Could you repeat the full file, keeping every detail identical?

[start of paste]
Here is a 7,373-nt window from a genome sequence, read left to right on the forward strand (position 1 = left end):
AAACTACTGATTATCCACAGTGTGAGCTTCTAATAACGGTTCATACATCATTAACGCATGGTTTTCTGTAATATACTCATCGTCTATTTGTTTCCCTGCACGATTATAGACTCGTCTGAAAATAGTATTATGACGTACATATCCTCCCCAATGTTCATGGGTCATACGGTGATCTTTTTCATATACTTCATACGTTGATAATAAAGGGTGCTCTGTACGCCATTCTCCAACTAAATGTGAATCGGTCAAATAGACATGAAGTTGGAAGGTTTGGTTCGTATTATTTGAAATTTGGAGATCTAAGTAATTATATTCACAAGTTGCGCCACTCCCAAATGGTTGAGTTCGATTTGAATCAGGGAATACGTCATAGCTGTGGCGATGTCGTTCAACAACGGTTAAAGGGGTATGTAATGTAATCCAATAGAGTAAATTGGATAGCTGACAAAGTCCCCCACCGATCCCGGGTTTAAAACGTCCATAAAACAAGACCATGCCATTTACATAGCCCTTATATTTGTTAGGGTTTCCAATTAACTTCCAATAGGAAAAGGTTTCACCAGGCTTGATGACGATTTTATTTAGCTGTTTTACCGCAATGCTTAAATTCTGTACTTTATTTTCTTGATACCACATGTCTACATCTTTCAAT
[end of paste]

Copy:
Here is a 7,373-nt window from a genome sequence, read left to right on the forward strand (position 1 = left end):
AAACTACTGATTATCCACAGTGTGAGCTTCTAATAACGGTTCATACATCATTAACGCATGGTTTTCTGTAATATACTCATCGTCTATTTGTTTCCCTGCACGATTATAGACTCGTCTGAAAATAGTATTATGACGTACATATCCTCCCCAATGTTCATGGGTCATACGGTGATCTTTTTCATATACTTCATACGTTGATAATAAAGGGTGCTCTGTACGCCATTCTCCAACTAAATGTGAATCGGTCAAATAGACATGAAGTTGGAAGGTTTGGTTCGTATTATTTGAAATTTGGAGATCTAAGTAATTATATTCACAAGTTGCGCCACTCCCAAATGGTTGAGTTCGATTTGAATCAGGGAATACGTCATAGCTGTGGCGATGTCGTTCAACAACGGTTAAAGGGGTATGTAATGTAATCCAATAGAGTAAATTGGATAGCTGACAAAGTCCCCCACCGATCCCGGGTTTAAAACGTCCATAAAACAAGACCATGCCATTTACATAGCCCTTATATTTGTTAGGGTTTCCAATTAACTTCCAATAGGAAAAGGTTTCACCAGGCTTGATGACGATTTTATTTAGCTGTTTTACCGCAATGCTTAAATTCTGTACTTTATTTTCTTGATACCACATGTCTACATCTTTCAAT